what is FIBRINOGEN a substrate for?
1. Thrombin -> activates it
2. Plasmin -> destroys it!
What is yielded from:
-Plasmin chomping
-Thrombin chomping
Thrombin = fibrnopeptides a/b

Plasmin = d and e fragments
Whats factor 5 known as, why?
Labile factor -> storing destroys it.
What does Factor 5 do?
Cofactor for Xa/Ca to activate prothrombin.
What accompanies Fx VIII?
Von willebrand factor - linked covalently.
What is the inheritance of:
-VIIIC
-vWF
8C = sexlinked recessive
vWF = autosomal dominant
How is 8C activity measured?
How is vWF measured?
-aPTT
-immunologic methods
Where are 8C and vWF produced?
Endothelial cells
How is vWF deficiency SCREENED for? (3 methods)
1. Platelet function studies
2. History
3. Immunologic/electrophorese
How is VIII:C activity measured?
With an 8C assay
Which can females have; Hemophilia A or von Willebrand's syndrome?
vWF -> not sex linked.
what is vWF important for?
Platelet adhesion
What is the role of factor 13?
A transamidase - stabilizes fibrin clots.
How is Factor 13 activity detected?
UREA test
What symptom associated with Fx 13 defic?
Umbilical cord oozing.
Which kinin-contact group member is important for activating fibrinolysis?
Factor 12 --> Hageman
What's another name for factor 12?
Hagemann factor, or GLASS CONTACT FACTOR
What does Factor 12 deficiency usually cause?
Thrombosis, even though no history of bleeding.
What activates Fx 12?
Making contact with a negatively charged membrane - phospholipid, glass, etc.
What kinin is activated by Fx 12 fragments?
BRADYKININ - potent vasodilator, factor controlling bp
What can Fx 12/12a do?
-Activate plasminogen
-Activate prekallikrein
-Activate XI
What is the ONLY FACTOR of the contact group that causes a bleeding problem if deficient?
Factor 11!!!! XI
What does HMWK form?
Bradykinin
What is unique about PK?
Prekallikrein; deficiency prolongs PTT, and won't immediately correct without 1-hr incubation.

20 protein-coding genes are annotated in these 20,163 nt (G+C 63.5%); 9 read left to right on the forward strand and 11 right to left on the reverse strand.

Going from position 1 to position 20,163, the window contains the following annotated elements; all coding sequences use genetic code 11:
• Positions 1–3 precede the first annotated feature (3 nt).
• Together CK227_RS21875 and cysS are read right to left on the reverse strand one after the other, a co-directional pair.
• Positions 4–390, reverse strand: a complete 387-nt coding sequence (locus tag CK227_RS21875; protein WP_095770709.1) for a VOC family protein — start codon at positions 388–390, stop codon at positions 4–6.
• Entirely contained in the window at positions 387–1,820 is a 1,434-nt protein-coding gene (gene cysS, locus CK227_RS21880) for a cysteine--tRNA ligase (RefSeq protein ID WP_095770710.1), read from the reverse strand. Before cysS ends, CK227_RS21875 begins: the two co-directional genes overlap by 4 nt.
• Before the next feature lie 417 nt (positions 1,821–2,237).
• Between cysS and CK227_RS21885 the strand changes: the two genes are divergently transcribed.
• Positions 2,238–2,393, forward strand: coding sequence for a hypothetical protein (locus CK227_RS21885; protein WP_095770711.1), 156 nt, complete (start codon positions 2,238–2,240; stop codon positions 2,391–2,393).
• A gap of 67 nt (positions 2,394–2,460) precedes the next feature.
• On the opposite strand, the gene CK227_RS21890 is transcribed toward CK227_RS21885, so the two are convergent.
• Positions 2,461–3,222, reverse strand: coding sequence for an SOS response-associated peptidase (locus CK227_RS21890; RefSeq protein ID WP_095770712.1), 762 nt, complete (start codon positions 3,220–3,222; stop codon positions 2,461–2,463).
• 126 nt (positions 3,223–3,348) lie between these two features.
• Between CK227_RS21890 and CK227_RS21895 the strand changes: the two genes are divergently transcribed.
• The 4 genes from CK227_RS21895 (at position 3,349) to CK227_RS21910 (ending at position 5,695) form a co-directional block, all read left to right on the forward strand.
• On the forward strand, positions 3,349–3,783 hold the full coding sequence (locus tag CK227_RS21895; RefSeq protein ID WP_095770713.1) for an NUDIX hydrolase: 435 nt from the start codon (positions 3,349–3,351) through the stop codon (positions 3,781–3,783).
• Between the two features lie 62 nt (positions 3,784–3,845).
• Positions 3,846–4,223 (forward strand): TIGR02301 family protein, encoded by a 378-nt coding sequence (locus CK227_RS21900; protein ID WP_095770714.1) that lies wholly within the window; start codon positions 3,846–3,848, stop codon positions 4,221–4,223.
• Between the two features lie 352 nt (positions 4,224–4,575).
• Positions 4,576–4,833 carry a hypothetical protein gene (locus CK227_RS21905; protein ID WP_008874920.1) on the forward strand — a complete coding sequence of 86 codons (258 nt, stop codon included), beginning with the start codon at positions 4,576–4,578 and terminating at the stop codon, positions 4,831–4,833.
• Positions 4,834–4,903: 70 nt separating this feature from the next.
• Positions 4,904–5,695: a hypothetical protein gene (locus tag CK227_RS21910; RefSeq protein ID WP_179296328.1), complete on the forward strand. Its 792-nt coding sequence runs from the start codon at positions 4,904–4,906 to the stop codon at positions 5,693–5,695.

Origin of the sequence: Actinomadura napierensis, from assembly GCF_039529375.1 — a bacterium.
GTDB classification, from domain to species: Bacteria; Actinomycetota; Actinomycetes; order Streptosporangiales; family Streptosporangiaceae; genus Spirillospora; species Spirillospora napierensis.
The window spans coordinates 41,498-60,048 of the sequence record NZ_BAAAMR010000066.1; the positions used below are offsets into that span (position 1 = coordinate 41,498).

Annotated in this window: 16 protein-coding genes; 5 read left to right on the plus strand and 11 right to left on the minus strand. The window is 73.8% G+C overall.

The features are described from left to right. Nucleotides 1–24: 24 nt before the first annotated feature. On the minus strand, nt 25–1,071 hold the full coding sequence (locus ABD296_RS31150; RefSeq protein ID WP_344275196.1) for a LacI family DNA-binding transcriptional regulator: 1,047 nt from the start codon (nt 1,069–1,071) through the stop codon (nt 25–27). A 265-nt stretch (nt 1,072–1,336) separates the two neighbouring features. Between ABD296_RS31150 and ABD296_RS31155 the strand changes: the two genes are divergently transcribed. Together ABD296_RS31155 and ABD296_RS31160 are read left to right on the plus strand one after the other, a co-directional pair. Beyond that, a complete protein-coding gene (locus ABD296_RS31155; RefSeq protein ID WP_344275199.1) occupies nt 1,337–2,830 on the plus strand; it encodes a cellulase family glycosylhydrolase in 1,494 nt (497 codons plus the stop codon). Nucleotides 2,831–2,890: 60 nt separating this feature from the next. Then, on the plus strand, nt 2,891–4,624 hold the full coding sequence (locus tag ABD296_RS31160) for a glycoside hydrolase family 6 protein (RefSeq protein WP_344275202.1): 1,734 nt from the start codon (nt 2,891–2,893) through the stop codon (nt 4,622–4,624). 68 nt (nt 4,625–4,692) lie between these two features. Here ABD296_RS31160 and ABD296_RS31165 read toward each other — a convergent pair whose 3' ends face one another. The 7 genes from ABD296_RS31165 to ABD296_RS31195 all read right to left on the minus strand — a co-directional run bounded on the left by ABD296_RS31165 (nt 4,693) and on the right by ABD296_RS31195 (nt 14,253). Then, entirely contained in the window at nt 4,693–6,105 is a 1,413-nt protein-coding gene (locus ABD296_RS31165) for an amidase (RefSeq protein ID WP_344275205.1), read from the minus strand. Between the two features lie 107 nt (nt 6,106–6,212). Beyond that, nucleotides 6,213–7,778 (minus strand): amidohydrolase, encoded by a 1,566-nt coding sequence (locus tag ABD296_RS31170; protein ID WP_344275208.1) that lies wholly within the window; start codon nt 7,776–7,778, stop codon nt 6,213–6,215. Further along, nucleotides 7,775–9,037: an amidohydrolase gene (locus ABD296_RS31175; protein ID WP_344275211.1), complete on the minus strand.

What are the miscellaneous factors?
3 - tissue thromboplastin (tissue factor)
4 -> calcium!
What is the role of tissue thromboplastin?
Cofactor of Fx VII; to activate factor 10.
What is activated to what in the coag cascade?
Zymogen activated to serine protease
What are the serine proteases?
9-12, 7, 2, Kallikrein, Plasmin, and Protein C
What are the cofactors?
5, 8, Ca, PF3, HMWK
Protein S
What's neither a serine protease or a cofactor?
What is it then?
Factor 13; a transamidase.
How is the intrinsic cascade started?
-Activators activate F12
-or its bypassed-
-11 activated by collagen
What does F12 activate?
Fx 11, PK, and plasminogen.
What happens in the middle phase of the intrinsic cascade?
11a activates 9 -> 9a, then with VIIIa/PF3/Ca activates 10. Then it activates Thrombin.
How does Thrombin affect the middle phase after it is activated?
Accelerates the steps before it to enhance the cascade.
What are the 3 parts of the terminal phase of the caog cascade?
1. Proteolytic - fibrinogen
2. Polymerization - of fragmn
3. STabilization - via 13
What 2 things can interfere with the terminal phase?
1. Dysfibrinogenemia
2. Paracoagulation
What is paracoagulation?
When fibrogen is split into FSPs; these inhibit polymerization.
What activates Plasminogen?
-tPA
-Urokinase/Streptokinase
-FSPs
-XIIa
What dampens down the coagulation cascade? (2)
1. Protein C eventulaly destroys V and VIII
2. IIa is consumed by thrombomodulin.
What are the 7 inhibitors of the coag cascade?
1. Protein C/S
2. AT-III
3. antiplasmin
4. a2-macroglobulin
5. a2-antitrypsin
6. HC-II
7. Bloodflow (shear force)
What is the principle of the PROTIME?
-addition of calcium
-addition of tissue factor
-Initiates CONTACT cascade (extrinsic)
what is the ratio of reagent to test plasma?
2:1
What factrs does the protime measure?
2, 5, 7, 10
Also TF/Ca/Fibrinogen
What is the tissue factor again?
thromboplastin
What causes abnormal PT results?
-Liver disease
-Factor deficiency
-Coumadin therapy
For the PT INR:
-What is the normal range?
-What is the therapeutic?
Normal = 0.8 - 1.5
Therapeutic = 2-3
What are the reagents in the PTT?
-CaCl2
-Actin
-Patient plasmin
what is the source of heparin?
-Basophils
-Mast cells
-GI mucosa
what is the therapeutic range for heparin?
2-2.5 x the basiline PTT
What are 3 indications for heparin/
1. Pre-Sx prophylactic
2. Pulmonary embolism
3. DIC
What are 3 contraindications for heparin?
1. Liver disease
2. HIT
3. ATIII deficiency
What are sources of error in the coag tests?
-Inappr. anticoagulant
-clotted specimens
-gross lipemia
-gross hemolysis
-contaminated specimens from IV line
-Older than 2hr specimens
What commonly causes abnormal
-PT
-PTT
PT: Coumadin, Fx VII, Liver, Vit K defic

PTT: Heparin, Fx VIII, IX, severe liver disease